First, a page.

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Jewish film festival comes to Atlanta, brings culture

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Jewish film festival comes to Atlanta, brings culture

The Atlanta Jewish Film Festival enters it's 12th year of production this year,showing 77 films including the first israeli horror film

The Atlanta Jewish Film Festival enters it's 12th year of production this year,showing 77 films including the first israeli horror film

The Atlanta Jewish Film Festival enters it's 12th year of production this year,showing 77 films including the first israeli horror film

The Atlanta Jewish Film Festival enters it's 12th year of production this year,showing 77 films including the first israeli horror film

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BY GRACE POWER

The Atlanta Jewish Film Festival enters it's 12th year of production this year,showing 77 films including the first israeli horror film

“Rated K for Kosher” read the sign outside the Lefont Theater. People trickled into a packed theater before a showing of a film titled My Best Enemy, a narrative portraying a Jewish Viennese art dealer attempting to recover a priceless Michelangelo with the assistance of his unlikely accomplice. It was the beginning of the Atlanta Jewish Film Festival.

This film, which premiered this year at the Berlin International Film Festival, launched this years Jewish Film Festival. The festival, strives to connect cultures and provide a greater understanding of Jewish faith and culture.

When describing the origins of the Atlanta Jewish Film Festival, Kendel White, senior account executive and public relations contact for the festival, explained that the film festival strives to create links within cultures.

“When they [the Atlanta Chapter of the American Jewish Committee] were thinking about opportunities and ways to build bridges with other cultures and other religions and other people of other faiths, film is one of the best ways to do that,” White said.

This February, the Atlanta Jewish Film Festival entered its 12th year of production this February. The three-week festival featured more than 70 films, all possessing Jewish content. Although each film is selected based on its relation to Jewish culture, this festival does not pigeonhole its audience.

“It brings the entire community, no matter what race, religion…it affects everyone,” said Carol Sacs, an usher for the festival. The festival strives to provide a look at the Jewish culture to a large demographic.

“It offers a really great cultural experience,” said White. “You do not have to be Jewish to enjoy the films that we show. They’re really good, independent foreign films and they aren’t all Holocaust films. We have some comedy and some designed for children.” White explained that although there was a large Jewish audience, their non-Jewish audience is ever growing.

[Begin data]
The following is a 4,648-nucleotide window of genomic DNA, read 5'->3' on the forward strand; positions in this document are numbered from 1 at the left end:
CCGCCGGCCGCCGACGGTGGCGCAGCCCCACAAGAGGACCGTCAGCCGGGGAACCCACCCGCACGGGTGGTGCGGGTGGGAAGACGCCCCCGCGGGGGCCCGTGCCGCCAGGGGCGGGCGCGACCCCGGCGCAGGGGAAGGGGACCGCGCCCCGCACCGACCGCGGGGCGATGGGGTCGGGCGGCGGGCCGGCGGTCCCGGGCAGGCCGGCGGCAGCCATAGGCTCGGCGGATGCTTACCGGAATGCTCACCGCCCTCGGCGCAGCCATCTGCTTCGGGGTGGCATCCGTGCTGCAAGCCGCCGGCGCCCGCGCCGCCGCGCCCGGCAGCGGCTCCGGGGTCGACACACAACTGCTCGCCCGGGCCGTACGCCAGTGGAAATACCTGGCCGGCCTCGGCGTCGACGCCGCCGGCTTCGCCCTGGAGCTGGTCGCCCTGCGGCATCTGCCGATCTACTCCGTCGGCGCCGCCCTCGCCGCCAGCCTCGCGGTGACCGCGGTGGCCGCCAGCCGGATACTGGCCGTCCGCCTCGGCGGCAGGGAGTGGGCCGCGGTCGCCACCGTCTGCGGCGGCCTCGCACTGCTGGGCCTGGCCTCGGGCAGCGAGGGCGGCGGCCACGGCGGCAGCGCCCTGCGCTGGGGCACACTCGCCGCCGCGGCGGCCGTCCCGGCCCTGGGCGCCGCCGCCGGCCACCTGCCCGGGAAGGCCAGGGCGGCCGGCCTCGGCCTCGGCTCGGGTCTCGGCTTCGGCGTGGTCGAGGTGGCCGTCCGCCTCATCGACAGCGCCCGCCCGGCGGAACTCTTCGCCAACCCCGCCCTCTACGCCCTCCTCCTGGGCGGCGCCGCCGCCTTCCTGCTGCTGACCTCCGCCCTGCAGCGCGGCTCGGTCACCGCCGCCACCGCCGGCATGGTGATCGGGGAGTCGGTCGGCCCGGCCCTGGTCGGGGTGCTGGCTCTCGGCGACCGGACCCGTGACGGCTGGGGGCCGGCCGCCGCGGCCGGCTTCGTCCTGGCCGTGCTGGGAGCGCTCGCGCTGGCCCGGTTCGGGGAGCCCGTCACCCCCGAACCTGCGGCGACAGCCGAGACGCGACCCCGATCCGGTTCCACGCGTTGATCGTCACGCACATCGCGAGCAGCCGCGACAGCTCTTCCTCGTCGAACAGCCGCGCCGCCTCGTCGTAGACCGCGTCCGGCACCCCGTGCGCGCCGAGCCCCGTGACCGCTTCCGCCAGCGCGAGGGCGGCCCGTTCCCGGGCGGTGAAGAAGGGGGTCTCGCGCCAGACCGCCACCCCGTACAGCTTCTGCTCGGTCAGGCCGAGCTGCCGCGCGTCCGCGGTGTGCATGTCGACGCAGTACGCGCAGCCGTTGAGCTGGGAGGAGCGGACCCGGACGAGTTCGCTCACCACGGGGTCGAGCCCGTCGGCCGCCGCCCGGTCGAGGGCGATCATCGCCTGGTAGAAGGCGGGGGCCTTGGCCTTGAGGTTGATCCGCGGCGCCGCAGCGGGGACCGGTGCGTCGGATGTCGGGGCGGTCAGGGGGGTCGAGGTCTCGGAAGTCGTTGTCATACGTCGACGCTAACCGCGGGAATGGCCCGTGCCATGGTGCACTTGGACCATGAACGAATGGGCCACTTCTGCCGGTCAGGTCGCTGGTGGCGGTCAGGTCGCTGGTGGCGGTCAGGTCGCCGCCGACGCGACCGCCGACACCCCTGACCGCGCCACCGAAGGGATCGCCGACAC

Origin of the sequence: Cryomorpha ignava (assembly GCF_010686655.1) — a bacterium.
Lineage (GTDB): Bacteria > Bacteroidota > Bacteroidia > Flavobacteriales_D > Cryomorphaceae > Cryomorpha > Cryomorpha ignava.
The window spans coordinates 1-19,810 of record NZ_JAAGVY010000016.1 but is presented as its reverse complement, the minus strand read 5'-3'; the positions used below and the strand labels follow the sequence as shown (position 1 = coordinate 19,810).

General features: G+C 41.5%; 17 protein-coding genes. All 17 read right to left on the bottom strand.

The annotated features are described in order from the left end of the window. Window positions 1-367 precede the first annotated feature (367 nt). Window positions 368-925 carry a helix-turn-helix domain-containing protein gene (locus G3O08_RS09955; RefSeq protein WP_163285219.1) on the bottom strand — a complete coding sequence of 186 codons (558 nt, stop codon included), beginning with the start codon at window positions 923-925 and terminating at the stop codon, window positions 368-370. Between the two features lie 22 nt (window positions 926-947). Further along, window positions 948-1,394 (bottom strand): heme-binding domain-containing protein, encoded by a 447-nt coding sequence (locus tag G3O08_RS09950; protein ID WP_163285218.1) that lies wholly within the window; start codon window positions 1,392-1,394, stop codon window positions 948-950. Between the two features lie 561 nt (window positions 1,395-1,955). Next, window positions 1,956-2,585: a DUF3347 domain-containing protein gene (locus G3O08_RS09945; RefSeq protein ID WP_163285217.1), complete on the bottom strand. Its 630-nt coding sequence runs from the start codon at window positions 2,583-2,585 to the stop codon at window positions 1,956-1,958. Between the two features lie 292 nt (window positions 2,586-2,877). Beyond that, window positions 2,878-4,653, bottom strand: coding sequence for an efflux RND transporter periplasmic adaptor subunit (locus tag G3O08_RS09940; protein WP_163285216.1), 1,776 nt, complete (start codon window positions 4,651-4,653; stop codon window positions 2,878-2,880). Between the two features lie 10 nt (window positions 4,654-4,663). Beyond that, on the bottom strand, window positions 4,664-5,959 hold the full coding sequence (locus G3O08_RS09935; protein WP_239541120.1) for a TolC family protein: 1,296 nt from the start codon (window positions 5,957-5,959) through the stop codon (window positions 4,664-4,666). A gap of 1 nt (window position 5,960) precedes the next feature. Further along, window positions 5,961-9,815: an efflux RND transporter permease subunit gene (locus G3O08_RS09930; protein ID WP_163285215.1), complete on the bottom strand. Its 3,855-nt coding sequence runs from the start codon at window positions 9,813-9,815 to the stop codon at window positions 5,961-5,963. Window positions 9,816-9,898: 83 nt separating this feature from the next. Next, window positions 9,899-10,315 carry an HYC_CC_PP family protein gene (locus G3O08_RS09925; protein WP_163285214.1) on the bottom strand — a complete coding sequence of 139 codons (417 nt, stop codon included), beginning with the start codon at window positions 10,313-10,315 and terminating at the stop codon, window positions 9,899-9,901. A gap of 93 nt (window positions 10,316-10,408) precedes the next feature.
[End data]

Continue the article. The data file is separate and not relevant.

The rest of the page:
“We are always encouraged to look for things other than traditional [films], documentary or foreign,” Jeanette Gregory, Administrative Coordinator for the Atlanta Jewish Committee explained as she stood outside of a viewing of Rabies, a horror movie dubbed “Israel’s first scare fest.” This was the first horror film shown at the film festival, but Gregory said they will continue to “look for any sort of topic or genre to attract diverse audiences, such as this.”

Even without all their outreach programs to attract guests, most of their shows were sold out and they have sold 26,000 tickets this year alone.

“[The film festival] can’t help but sell out shows. [We] have such an amazing crowd,” said Gregory. Many of them return for multiple movies during the festival and come back each year said Melody Euchman, a volunteer for the festival.

“As you start to talk to people, they reference old movies from previous years,” said Euchmnan.

Patrons such as Michael McKinney, an avid supporter of film festivals, come for many reasons.

“I like to see films, especially films that I am not normally exposed to,” McKinney said. “It’s important to support film festivals. Anytime you have an event that brings people together, it will benefit the community.” Because the festival tries to cater to all interests, they attract many people who don’t only come for the religious culture.

“I’m a ceniphile, I love film,” said Brenda Niforth, who frequents film festivals and has returned to this particular festival multiple times. “It’s a really good, really well known film festival that’s for people of all interests.”

The patrons have formed a sort of community among themselves.

Gregory explained that most returning viewers know each other, which forms a sense of community, but this community is not exclusively Jewish.

The film festival attracted many from the greater Atlanta community, as evident in the 26,000 ticket sales by Feb 15. The festival attracted a wide range of people.

“Ultimately, that’s what we want,” White said. “People of all faiths who are interested in seeing great films to come to the festival, Jewish or not. We don’t pick films based on whether we think a Jewish person would like it or not, it’s just, ‘is it a good film.’”

The festival welcomes everyone, and makes sure not to ostracize other religions. Gregory said that she, as a non-Jewish staff member, is looked to by other staff members often to provide critique on whether or not gentiles will understand the jokes.

“There’s something for everyone, just with a Jewish twist,” Gregory said.

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1 Comment

One Response to “Jewish film festival comes to Atlanta, brings culture”

  1. Randy on December 21st, 2015 1:45 am

    I’m quite pleased with the inofimatron in this one. TY!

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